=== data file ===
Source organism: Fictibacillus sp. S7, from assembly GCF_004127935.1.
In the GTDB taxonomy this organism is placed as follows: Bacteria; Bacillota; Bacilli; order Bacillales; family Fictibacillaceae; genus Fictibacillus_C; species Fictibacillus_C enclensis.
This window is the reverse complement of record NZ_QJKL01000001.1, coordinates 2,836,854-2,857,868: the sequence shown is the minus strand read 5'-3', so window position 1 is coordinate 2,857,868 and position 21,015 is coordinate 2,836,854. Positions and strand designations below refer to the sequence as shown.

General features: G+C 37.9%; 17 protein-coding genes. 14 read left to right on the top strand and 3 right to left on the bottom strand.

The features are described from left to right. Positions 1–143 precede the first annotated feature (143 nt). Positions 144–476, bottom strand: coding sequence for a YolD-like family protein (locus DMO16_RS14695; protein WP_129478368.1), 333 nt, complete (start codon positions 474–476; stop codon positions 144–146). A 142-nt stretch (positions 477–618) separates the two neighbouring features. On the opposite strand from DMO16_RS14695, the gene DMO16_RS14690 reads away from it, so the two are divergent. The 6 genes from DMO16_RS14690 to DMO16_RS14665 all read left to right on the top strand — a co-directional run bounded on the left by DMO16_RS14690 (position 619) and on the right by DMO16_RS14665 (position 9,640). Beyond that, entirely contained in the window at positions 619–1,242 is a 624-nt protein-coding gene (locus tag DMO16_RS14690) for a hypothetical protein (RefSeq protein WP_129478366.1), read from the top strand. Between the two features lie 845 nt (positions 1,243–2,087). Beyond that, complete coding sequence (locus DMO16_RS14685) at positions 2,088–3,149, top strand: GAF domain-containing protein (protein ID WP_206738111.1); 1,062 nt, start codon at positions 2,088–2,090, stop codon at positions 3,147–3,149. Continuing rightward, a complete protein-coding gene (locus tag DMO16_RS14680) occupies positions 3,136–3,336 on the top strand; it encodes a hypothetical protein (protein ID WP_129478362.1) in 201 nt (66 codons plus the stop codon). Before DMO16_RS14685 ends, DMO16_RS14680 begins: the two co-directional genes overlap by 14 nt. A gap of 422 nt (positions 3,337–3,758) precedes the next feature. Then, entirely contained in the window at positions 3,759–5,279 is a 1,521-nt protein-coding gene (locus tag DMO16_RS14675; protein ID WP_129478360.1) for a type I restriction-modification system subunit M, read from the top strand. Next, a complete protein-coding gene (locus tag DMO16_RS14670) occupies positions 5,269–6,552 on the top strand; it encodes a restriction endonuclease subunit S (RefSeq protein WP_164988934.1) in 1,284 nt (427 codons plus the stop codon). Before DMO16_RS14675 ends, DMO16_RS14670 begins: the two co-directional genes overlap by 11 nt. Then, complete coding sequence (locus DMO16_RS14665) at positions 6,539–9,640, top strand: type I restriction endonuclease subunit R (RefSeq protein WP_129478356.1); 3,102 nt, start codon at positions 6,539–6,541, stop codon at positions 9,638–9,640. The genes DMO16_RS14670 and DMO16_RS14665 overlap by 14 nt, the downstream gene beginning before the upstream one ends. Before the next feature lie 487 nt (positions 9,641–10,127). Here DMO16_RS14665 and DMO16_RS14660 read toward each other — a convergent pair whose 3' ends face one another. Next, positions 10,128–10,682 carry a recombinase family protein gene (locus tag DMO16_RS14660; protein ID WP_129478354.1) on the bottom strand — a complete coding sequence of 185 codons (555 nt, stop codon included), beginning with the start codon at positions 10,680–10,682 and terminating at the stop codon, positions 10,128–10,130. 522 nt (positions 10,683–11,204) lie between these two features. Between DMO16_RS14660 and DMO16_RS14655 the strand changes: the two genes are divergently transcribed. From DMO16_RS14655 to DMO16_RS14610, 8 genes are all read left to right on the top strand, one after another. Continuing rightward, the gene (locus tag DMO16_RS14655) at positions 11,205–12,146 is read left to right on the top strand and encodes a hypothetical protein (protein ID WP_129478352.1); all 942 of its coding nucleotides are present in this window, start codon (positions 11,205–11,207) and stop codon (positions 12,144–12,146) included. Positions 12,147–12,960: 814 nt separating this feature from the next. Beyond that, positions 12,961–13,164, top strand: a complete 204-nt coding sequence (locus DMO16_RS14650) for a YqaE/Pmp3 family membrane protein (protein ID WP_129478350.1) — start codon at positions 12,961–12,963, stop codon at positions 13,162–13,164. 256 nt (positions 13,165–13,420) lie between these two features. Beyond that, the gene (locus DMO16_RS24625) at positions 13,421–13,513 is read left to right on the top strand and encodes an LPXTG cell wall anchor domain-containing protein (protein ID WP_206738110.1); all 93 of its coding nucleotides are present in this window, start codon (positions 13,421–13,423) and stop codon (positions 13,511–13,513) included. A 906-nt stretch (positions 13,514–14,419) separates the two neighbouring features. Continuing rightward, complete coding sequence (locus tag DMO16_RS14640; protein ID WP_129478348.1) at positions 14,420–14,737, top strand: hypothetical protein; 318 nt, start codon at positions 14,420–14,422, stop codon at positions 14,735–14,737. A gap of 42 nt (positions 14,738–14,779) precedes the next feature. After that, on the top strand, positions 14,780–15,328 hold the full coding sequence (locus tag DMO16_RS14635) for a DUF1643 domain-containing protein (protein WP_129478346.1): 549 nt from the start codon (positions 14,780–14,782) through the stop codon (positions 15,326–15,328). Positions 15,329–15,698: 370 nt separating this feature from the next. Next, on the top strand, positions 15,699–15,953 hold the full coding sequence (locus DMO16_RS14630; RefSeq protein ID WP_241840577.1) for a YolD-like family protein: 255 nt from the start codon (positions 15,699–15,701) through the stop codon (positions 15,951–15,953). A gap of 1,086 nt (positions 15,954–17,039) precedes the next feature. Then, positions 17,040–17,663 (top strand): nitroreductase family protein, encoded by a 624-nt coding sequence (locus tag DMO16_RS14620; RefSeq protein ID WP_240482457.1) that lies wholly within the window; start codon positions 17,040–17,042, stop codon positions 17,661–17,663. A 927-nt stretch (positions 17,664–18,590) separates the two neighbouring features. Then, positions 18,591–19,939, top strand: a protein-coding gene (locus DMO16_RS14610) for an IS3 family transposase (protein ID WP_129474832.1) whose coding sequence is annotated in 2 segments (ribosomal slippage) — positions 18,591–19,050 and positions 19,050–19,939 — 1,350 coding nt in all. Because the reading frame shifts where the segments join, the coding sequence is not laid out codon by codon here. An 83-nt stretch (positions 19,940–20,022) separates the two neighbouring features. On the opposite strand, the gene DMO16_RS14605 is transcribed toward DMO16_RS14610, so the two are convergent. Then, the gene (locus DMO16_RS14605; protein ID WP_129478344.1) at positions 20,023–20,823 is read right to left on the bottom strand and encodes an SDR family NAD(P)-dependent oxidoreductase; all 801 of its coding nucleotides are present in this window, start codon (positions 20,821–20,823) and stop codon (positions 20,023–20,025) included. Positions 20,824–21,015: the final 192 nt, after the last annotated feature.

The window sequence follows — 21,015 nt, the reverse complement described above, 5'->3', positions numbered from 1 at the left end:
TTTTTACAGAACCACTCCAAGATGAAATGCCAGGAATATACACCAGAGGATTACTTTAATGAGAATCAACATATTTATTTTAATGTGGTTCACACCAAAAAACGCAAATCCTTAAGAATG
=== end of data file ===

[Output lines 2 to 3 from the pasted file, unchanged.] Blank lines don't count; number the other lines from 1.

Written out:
In the GTDB taxonomy this organism is placed as follows: Bacteria; Bacillota; Bacilli; order Bacillales; family Fictibacillaceae; genus Fictibacillus_C; species Fictibacillus_C enclensis.
This window is the reverse complement of record NZ_QJKL01000001.1, coordinates 2,836,854-2,857,868: the sequence shown is the minus strand read 5'-3', so window position 1 is coordinate 2,857,868 and position 21,015 is coordinate 2,836,854. Positions and strand designations below refer to the sequence as shown.